On Wed, Dec 16, 2009 at 9:17 AM, Nick Berning
Just managed to get internet access again via a borrowed laptop now.
We've been sitting here for two hours now, about 50 Friends of the Earth representatives, all with accreditation and secondary badges, who have been refused admission to the conference. We are sitting in the registration area, between the registration/credentials desks and the photo desks.
UN climate chief Yvo de Boer came out and spoke to us awhile ago and said he wanted to resolve the situation. A few of our representatives have gone to talk to UN officials while we sit here, but our lack of access remains unresolved.
Initially there were a lot of reporters, but the UN has now cordoned us off and closed access to media.
The UN still has yet to give us a coherent reason for our having been denied access. We have been given different explanations by different officials: (1) we are a security threat or (2) there was no more room inside. It's hard to see how the "no room" explanation makes sense, as they continued to allow other NGO observers to enter even as we were denied access. And as for the security threat, we're a bunch of policy wonks and youth activists who have been participating in the negotiations every day for two weeks.
We've had both a member of the Norweigan and a member of the Canadian parliament come speak to us to lend us their support while we've been sitting here
One of the key roles Friends of the Earth has played at the conference has been to advocate for climate justice and the interests of the poor countries that have done the least to cause the climate crisis but will feel some of its strongest impacts. Negotiators from those countries are tremendously under-resourced here. For example, I've worked with negotiators who have no media officers (I do media work) to help them communicate their position. They are totally outgunned by the massive delegations of the rich countries, and now thanks to the UN's decision to exclude us, they will have even less support inside the Bella Center to fight for a fair agreement. It's really shameful.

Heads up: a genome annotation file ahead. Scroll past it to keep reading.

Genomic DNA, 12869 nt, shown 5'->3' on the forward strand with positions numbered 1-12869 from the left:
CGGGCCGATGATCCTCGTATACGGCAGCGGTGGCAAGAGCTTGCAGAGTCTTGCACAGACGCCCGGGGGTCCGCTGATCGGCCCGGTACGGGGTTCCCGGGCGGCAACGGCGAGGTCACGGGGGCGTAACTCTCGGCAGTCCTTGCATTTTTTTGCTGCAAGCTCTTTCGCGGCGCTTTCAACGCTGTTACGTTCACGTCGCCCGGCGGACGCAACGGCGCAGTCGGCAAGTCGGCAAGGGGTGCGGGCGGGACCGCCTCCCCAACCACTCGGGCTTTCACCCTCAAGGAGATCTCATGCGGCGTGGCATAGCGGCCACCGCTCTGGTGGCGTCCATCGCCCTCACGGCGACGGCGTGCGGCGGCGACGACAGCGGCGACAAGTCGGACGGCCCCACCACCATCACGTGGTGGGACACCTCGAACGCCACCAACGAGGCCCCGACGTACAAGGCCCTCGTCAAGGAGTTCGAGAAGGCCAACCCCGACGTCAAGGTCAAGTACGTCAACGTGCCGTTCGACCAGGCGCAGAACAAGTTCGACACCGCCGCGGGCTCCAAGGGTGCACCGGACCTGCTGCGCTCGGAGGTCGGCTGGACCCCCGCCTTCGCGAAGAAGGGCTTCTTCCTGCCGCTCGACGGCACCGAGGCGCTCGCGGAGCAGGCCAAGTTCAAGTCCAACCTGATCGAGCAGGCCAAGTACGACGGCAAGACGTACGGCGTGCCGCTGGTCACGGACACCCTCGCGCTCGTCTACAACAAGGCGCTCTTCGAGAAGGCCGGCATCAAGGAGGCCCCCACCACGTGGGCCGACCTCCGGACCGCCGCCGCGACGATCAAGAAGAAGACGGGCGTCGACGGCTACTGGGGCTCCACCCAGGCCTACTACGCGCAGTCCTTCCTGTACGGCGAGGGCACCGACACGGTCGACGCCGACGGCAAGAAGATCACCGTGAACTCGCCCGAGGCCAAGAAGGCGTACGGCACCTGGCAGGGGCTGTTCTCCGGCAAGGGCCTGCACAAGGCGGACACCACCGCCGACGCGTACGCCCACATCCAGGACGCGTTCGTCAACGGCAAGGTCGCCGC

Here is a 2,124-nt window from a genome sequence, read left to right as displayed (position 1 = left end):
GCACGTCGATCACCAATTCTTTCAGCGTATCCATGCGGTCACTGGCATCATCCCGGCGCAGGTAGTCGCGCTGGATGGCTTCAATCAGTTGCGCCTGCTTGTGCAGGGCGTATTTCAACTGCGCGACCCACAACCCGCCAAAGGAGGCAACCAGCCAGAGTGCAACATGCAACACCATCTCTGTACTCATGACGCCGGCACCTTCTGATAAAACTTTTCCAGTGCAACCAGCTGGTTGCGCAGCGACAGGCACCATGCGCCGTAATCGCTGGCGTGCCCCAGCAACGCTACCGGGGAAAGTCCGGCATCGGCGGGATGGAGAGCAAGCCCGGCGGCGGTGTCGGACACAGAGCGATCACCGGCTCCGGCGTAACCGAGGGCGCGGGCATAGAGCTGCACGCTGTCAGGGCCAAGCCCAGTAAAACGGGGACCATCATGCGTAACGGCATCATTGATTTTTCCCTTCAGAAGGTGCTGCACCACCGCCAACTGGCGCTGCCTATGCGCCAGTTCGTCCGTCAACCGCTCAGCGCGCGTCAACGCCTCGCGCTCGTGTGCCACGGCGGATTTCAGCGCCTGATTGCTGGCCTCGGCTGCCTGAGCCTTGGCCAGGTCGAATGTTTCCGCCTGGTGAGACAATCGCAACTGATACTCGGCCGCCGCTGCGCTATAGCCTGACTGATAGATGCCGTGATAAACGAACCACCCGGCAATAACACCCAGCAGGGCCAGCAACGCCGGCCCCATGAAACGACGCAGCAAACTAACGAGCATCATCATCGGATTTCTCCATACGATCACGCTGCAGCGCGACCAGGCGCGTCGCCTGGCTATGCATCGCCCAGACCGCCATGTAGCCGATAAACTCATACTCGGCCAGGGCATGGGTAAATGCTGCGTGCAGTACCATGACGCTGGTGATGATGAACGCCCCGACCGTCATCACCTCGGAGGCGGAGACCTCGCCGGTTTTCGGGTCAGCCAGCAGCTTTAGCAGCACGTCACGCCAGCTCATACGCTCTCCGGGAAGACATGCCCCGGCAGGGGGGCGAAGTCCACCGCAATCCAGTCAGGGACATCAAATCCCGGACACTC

Re the entry way more generally: appears that access to the conference has been almost completely shut down. We have a very clear view of the front doors and the security area, and people come through only very sporadically.
Nick Berning, Friends of the Earth U.S., +45 30 48 31 73 (my Danish cell)
Things are moving very fast here. If you can say that about a sit-down protest.
We're sitting inside the main venue for the climate talks, the Bella Centre. But our immediate future here hangs in the balance.
He said he'd had intelligence that we were going to be involved in a mass walk-out from the talks. It's not true.
He's invited a small delegation of Friends of the Earth people to go and see him.
We're awaiting the outcome.
Meanwhile, the press are not being allowed to interview us - though they can take pictures.
Worrying trendThis has all happened in a week where the UNFCCC have been clamping down on NGO and civil society access to the climate talks.
The UN organisers had already said they will cut the number of observers, academics, unions and campaign groups like us from 20,000 yesterday to 7,000 today.
So we got to the conference venue, the Bella Center, really early this morning.
Stood in the freezing cold - just like the January sales. Though today's special offer isn't too desirable.
We wanted to be sure we got in - to continue our work here. The work you and hundreds of thousands are expecting us to do.
My pass didn't get me through the security gates. Gradually it emerged that no one registered by Friends of the Earth could get in.
Andy Atkins said our exclusion is "draconian and completely unjustified".
"If this is a consequence of our role as one of the most prominent groups calling for a strong and fair agreement, this is even more disturbing."
You can help us overturn the ban.